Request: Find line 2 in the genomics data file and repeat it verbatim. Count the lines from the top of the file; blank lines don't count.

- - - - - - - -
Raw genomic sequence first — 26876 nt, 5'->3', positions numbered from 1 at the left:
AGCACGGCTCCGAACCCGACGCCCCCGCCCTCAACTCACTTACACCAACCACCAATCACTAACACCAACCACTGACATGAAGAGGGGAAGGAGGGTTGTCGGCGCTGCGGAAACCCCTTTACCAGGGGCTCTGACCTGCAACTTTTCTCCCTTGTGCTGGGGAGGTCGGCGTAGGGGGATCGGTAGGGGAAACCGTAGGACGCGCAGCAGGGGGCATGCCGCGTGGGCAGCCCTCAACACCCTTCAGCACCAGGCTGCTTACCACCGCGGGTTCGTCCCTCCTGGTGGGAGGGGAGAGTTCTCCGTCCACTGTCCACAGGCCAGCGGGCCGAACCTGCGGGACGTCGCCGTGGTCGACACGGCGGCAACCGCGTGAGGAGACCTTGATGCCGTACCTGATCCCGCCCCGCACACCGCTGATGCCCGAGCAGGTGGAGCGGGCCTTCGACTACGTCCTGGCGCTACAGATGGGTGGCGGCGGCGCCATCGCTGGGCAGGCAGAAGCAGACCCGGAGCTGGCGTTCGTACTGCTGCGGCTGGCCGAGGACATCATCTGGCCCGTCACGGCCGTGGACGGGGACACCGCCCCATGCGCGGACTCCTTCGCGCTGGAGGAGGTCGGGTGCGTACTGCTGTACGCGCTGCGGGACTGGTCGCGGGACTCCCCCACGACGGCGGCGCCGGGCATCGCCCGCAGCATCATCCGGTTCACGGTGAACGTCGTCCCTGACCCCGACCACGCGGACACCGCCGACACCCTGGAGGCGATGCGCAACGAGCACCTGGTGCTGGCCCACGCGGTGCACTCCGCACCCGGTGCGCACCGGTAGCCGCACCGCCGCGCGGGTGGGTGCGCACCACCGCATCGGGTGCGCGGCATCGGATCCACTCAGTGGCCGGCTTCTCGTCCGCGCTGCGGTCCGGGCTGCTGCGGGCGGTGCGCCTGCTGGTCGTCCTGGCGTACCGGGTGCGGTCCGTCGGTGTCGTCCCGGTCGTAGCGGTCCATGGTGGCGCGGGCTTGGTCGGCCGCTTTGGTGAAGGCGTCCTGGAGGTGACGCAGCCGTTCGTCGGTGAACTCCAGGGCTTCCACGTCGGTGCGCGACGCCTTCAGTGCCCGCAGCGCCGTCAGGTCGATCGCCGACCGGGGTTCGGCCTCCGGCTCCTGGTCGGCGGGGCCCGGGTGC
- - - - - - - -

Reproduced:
AGCACGGCTCCGAACCCGACGCCCCCGCCCTCAACTCACTTACACCAACCACCAATCACTAACACCAACCACTGACATGAAGAGGGGAAGGAGGGTTGTCGGCGCTGCGGAAACCCCTTTACCAGGGGCTCTGACCTGCAACTTTTCTCCCTTGTGCTGGGGAGGTCGGCGTAGGGGGATCGGTAGGGGAAACCGTAGGACGCGCAGCAGGGGGCATGCCGCGTGGGCAGCCCTCAACACCCTTCAGCACCAGGCTGCTTACCACCGCGGGTTCGTCCCTCCTGGTGGGAGGGGAGAGTTCTCCGTCCACTGTCCACAGGCCAGCGGGCCGAACCTGCGGGACGTCGCCGTGGTCGACACGGCGGCAACCGCGTGAGGAGACCTTGATGCCGTACCTGATCCCGCCCCGCACACCGCTGATGCCCGAGCAGGTGGAGCGGGCCTTCGACTACGTCCTGGCGCTACAGATGGGTGGCGGCGGCGCCATCGCTGGGCAGGCAGAAGCAGACCCGGAGCTGGCGTTCGTACTGCTGCGGCTGGCCGAGGACATCATCTGGCCCGTCACGGCCGTGGACGGGGACACCGCCCCATGCGCGGACTCCTTCGCGCTGGAGGAGGTCGGGTGCGTACTGCTGTACGCGCTGCGGGACTGGTCGCGGGACTCCCCCACGACGGCGGCGCCGGGCATCGCCCGCAGCATCATCCGGTTCACGGTGAACGTCGTCCCTGACCCCGACCACGCGGACACCGCCGACACCCTGGAGGCGATGCGCAACGAGCACCTGGTGCTGGCCCACGCGGTGCACTCCGCACCCGGTGCGCACCGGTAGCCGCACCGCCGCGCGGGTGGGTGCGCACCACCGCATCGGGTGCGCGGCATCGGATCCACTCAGTGGCCGGCTTCTCGTCCGCGCTGCGGTCCGGGCTGCTGCGGGCGGTGCGCCTGCTGGTCGTCCTGGCGTACCGGGTGCGGTCCGTCGGTGTCGTCCCGGTCGTAGCGGTCCATGGTGGCGCGGGCTTGGTCGGCCGCTTTGGTGAAGGCGTCCTGGAGGTGACGCAGCCGTTCGTCGGTGAACTCCAGGGCTTCCACGTCGGTGCGCGACGCCTTCAGTGCCCGCAGCGCCGTCAGGTCGATCGCCGACCGGGGTTCGGCCTCCGGCTCCTGGTCGGCGGGGCCCGGGTGC